You don't have to worry about hardware compatibility either. Removing fear is an important way of gaining confidence with a new system. However, it's somewhat inconvenient to live in a virtual machine. Therefore, you won't get a true everyday experience.
The Windows Ubuntu Installer
Ubuntu's Windows Installer (Wubi) allows you to install Ubuntu inside of Windows without using a VM.
This puzzling piece of technological trickery installs Ubuntu to a file on your C: drive, similar to the VM solution above. However, the Wubi system tricks your computer into thinking that this file is a bootable drive. Once it has downloaded and used the Ubuntu disc image, a boot option is added so you can choose which OS to run when you start your PC.
The advantage of the Wubi method is that you can run Ubuntu directly on your PC's hardware without having to partition its hard drive. Thus you can see if there are any hardware compatibility issues with your system. Because this is only a test install, you still have the advantage of being able to take risks as you can always start again if something goes wrong.
You can access the files on the rest of your hard drive, thanks to having the C: drive mapped to the /host/ directory on your pretent hard drive. This makes it much easier for you to spend time gaining everyday experience in using Ubuntu. You can get a much better sense of whether it's for you or not.
As part of being installed within Windows, the Ubuntu OS is added to the list of installed programs in Windows. Therefore, whenever you want to remove it from your system, you can activate its uninstaller, which will also clean up the Windows boot menu.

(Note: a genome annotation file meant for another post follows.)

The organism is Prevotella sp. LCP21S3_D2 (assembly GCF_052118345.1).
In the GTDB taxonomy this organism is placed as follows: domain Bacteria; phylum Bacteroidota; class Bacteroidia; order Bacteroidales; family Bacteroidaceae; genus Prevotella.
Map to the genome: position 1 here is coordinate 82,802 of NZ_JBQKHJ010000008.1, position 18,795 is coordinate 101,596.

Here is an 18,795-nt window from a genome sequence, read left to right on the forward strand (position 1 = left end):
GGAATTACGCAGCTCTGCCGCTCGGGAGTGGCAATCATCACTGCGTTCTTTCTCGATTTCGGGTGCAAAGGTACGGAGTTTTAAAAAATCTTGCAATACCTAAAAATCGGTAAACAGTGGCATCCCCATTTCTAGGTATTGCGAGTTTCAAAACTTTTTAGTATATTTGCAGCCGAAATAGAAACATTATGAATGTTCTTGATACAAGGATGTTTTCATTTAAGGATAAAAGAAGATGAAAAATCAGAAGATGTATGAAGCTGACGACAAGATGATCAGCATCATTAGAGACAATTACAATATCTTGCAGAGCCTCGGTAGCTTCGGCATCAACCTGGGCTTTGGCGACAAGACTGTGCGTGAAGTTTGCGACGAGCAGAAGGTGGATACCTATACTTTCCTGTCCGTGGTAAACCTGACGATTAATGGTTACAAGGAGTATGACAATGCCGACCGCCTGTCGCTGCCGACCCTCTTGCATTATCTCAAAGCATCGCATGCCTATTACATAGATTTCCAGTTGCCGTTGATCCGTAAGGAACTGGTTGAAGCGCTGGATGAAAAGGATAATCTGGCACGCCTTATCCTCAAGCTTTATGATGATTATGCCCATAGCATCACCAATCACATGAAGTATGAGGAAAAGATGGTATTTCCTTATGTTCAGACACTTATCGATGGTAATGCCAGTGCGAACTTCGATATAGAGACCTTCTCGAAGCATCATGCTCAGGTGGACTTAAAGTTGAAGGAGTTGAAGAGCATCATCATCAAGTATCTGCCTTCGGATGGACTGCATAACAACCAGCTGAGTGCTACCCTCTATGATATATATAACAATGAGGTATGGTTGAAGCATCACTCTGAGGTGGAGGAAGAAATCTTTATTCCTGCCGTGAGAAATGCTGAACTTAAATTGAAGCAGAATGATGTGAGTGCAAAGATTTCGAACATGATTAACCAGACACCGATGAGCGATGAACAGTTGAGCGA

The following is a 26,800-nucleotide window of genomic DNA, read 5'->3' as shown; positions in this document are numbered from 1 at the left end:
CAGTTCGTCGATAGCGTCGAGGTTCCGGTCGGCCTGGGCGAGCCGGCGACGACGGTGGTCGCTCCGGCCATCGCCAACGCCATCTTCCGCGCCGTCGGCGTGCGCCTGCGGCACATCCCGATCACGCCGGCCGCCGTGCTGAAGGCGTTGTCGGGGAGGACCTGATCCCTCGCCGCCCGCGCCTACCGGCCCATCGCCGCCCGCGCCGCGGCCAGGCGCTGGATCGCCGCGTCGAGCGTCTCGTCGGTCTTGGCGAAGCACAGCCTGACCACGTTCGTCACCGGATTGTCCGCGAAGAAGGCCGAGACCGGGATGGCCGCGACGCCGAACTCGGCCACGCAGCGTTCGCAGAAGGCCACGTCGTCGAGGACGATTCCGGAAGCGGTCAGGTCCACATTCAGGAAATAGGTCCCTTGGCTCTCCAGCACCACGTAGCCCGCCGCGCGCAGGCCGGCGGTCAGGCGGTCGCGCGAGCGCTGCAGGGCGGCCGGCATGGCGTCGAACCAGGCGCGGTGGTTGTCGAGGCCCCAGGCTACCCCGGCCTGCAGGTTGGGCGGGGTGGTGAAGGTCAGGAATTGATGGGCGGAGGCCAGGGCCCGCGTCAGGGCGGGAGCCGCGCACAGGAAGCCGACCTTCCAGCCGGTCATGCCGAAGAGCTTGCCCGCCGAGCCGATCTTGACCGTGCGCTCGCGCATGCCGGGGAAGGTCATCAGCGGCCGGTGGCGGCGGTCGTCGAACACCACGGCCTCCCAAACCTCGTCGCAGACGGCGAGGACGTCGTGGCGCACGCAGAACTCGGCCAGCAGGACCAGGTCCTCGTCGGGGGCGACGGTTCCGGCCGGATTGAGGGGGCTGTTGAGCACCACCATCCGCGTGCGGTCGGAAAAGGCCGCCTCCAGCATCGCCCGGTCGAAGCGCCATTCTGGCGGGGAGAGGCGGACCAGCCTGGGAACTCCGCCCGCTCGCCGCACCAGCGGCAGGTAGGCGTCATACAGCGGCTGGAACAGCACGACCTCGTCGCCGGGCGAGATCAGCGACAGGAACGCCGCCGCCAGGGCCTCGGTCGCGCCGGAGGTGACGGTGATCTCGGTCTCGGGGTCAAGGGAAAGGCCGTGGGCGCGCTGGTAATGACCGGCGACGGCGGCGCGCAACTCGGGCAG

The Live CD
Restart your PC and ensure that your BIOS is set to boot from the CD-ROM (or USB drive). Your PC will then boot Ubuntu from whichever media you chose.
This is easier to set up than Wubi and is another way to rehearse fixing hardware compatibility issues before committing to a full install. However, it's slower to boot and whatever changes you make will be lost when the PC reboots.
Lose Windows or dual boot?
By now, you've likely taken a few weeks or months to gradually familiarise yourself with Ubuntu. Just as with any relationship though, it's time to take the next step and move in together.
There are advantages to keeping Windows on your system. For example, you may have peripherals that will only work with Windows, such as a Windows Phone device.
To prepare for a dual boot set-up, you'll need to shrink your C: drive to make room. You can find excellent instructions here.
To begin the installation, boot into the Live CD as described above. You'll find an icon on the desktop that launches the installation.
The Ubuntu installer is very similar to Windows, requiring you to enter details about your location and hardware. Ubuntu will happily set the hard drive partitions for you, but there is a manual option too. We recommend that you at least create separate partitions for your root -- / -- and home -- /home -- directories, in addition to the mandatory Swap partition. The latter is equivalent to the page file for virtual RAM in Windows.
If you opt to dual boot, a new bootloader will be added to the master boot record of your hard drive. Your Windows partition will be detected and entered into the boot menu.
Changing your OS is like moving house -- everything feels out of place for a while, so don't give in to frustration.
Providing you have compatible hardware, the benefits of using Ubuntu are clear: Linux operating systems are stable and secure. While Windows requires a maintenance regime to keep it running at peak efficiency, Linux can go for months and never need a reboot.
The best thing about installing any Linux operating system is that it requires far fewer resources. While Windows 7 may consume well over 2GB of RAM on a mid-level laptop, Ubuntu will take only half as much under the same usage patterns. Therefore, you can bring your old laptops out of retirement and give them a new lease of life.
Finally, Ubuntu has one of the most helpful communities in the Linux world. So if you have a problem, just visit the Ubuntu Forums and someone will be there to help. Good luck!